To transfer or not to transfer ?

edited 30 November -1 at 1:00AM in Pensions, Annuities & Retirement Planning
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dabe1971dabe1971 Forumite
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Hi all,

Looking for some advice with regards to a 'dormant' pension pot and what to do with it.

Years ago I contracted out of SERPS (I know...) and as a result I've accrued a fund of £25,425.82 in a ReAssure pension. I know this will no longer be added to due to changes in payments etc.

According to my annual statement received today it has a transfer value of £21357.00

Now since 2006 when I started a new job I've been paying into a Corporate scheme at 3% which the company matches, a year ago I upped that to the maximum company contribution rate of 6% where I intend to leave it. I have no other pension provision.

Currently my fund there stands at £18,855.24

I've no plans to leave the company so this may well be my final job until I retire at whatever date in the future. I'm 42, single, no dependents and no plans for any.

Now it may be a no brainer but I thought I'd ask the experts here for opinions, given my SERPS pension no longer receives contributions, would I be best of taking the 4k hit and transferring it into my active pension pot ?

Is that possible without any further penalty ? And if so, what's the procedure ? Do I just advise my current provider and they take care of it or is it something I need to sort myself ?

Given those figures, am I in a healthy position given I'll probably work until state retirement age ?

Thanks in advance of any replies.

Replies

  • dunstonhdunstonh Forumite
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    Years ago I contracted out of SERPS (I know...)

    What is the "i know..." mean? I am guessing it was a decision you are now rather pleased about.
    Now it may be a no brainer but I thought I'd ask the experts here for opinions, given my SERPS pension no longer receives contributions, would I be best of taking the 4k hit and transferring it into my active pension pot ?

    When the cost/benefit analysis has been done, which comes out best?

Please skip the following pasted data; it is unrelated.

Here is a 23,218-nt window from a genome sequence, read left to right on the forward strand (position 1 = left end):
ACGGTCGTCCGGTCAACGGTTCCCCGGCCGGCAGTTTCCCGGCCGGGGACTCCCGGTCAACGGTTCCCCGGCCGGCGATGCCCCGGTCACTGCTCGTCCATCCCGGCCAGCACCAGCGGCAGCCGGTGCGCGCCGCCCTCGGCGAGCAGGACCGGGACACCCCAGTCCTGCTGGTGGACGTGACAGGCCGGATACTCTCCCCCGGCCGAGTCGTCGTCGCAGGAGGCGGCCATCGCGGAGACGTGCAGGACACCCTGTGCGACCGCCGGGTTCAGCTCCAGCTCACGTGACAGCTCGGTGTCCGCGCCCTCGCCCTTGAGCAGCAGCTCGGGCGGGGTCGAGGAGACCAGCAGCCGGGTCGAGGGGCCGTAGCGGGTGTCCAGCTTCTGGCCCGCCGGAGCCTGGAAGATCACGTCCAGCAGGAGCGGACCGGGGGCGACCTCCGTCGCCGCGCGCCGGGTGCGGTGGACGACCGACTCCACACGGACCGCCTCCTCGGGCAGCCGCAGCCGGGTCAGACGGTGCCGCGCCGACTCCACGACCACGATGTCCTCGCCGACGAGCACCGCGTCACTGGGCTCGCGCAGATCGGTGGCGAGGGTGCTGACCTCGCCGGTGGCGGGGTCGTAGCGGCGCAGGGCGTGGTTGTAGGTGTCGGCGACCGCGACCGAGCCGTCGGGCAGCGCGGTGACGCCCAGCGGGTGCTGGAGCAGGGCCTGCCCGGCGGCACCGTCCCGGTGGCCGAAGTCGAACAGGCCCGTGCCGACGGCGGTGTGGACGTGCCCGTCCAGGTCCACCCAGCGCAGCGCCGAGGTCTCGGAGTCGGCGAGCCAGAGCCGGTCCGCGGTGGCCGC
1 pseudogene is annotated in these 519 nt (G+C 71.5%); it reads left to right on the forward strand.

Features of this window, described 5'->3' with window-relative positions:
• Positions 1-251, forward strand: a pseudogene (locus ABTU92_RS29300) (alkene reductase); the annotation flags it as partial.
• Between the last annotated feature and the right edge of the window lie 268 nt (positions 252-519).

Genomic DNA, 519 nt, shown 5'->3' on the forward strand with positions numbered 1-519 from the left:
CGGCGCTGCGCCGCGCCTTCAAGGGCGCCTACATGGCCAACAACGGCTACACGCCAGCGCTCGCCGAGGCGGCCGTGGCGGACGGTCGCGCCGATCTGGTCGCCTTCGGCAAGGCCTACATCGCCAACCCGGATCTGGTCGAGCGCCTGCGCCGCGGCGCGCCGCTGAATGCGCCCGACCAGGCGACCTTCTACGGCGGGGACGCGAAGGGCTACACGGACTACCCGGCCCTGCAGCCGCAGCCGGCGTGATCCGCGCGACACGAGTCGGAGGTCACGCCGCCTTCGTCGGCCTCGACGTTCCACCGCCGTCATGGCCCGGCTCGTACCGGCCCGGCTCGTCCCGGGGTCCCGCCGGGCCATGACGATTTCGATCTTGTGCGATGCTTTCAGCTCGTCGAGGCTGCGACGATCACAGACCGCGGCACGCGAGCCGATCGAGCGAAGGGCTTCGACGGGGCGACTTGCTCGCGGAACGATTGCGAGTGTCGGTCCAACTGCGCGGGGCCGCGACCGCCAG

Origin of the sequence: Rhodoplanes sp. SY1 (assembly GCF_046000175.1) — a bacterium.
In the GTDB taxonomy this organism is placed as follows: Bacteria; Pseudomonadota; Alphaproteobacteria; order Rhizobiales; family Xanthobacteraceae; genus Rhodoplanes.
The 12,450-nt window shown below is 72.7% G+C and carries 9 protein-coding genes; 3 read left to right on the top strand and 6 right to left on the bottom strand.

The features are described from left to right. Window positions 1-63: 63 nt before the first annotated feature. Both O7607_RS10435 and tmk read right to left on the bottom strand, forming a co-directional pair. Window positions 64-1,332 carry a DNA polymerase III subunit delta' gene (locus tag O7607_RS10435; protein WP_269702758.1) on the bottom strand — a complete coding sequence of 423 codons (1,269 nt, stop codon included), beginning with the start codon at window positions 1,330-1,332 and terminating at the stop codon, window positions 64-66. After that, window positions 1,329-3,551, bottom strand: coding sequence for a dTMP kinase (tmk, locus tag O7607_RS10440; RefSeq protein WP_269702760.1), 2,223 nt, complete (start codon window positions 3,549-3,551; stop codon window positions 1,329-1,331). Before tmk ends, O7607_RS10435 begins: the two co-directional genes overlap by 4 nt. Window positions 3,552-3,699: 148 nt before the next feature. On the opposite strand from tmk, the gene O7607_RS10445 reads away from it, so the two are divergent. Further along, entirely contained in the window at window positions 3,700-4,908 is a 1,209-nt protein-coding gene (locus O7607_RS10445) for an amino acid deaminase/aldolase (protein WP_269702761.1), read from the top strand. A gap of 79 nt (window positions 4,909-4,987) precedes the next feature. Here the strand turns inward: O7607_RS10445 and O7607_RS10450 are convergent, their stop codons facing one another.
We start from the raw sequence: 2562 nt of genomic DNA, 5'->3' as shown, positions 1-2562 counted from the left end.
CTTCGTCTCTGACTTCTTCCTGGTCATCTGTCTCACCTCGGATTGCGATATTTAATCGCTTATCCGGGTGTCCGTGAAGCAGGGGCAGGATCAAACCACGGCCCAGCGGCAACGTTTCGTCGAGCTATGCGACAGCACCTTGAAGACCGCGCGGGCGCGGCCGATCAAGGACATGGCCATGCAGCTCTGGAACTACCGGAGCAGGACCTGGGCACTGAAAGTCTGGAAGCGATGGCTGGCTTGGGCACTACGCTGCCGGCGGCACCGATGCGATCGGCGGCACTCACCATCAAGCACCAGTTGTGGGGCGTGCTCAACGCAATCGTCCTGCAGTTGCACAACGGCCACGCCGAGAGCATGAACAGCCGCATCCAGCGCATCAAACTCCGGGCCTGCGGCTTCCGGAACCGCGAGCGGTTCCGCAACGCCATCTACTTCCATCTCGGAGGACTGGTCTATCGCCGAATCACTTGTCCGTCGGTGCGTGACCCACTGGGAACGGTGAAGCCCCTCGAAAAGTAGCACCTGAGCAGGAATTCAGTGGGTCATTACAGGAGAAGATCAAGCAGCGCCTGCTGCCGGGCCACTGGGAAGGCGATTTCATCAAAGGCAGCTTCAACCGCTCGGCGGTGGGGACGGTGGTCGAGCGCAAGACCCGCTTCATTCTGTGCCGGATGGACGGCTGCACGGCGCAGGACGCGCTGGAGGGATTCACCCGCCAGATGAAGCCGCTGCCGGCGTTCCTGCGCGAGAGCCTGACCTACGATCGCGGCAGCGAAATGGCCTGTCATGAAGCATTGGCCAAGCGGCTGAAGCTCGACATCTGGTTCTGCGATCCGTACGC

Do I just advise my current provider and they take care of it or is it something I need to sort myself ?

    You request discharge forms from the old provider and ask for an application to transfer in for the new provider. The new provider may or may not accept transfers in or may required you to use an adminstrator/adviser/intermediary depending on scheme rules and requirements.
    I am an Independent Financial Adviser (IFA). The comments I make are just my opinion and are for discussion purposes only. They are not financial advice and you should not treat them as such. If you feel an area discussed may be relevant to you, then please seek advice from an Independent Financial Adviser local to you.
  • atushatush Forumite
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    You need to see about this old pension, and what the costs are, and if there are any attached guarantees.

    as for current contributions, I assum it is 6% each so 12% overall? Not bad but possibly not enough. Certainly not enough to retire before SRA. But if you are happy to work to 67/68 then it could be enough.

    All depends on what you consider your min for keeping up your current standard of living. Have you tried a retirement calculator?
  • You may also have the option to be able to make your own contributions into that pension to build it up. Might be worth checking if you can, and if so, if you think it's worth doing so.
    “In any moment of decision the best thing you can do is the right thing, the next best thing is the wrong thing, and the worst thing you can do is nothing at all.” - Roosevelt
  • jamesdjamesd Forumite
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    dabe1971 wrote: »
    Years ago I contracted out of SERPS (I know...)
    Hopefully you know that it was a good decision that has been made even more good by the flat rate state pension changes.

    With the flat rate changes a person stops accruing more state pension entitlement when they reach the maximum flat rate level. For a person in the new system all their life and not having contracted out this would be after 35 years. All years of paying NI after that get them no more state pension. Those who contacted out get a lower foundation amount and just continue accruing more state pension entitlement after those who didn't contract out stopped accruing more.

    Since you're now 42 you'll end up with both the contracted out pension pot and the full flat rate while a person who didn't contract out would get just the state pension. Assuming you continue to work long enough to get to the full flat rate.
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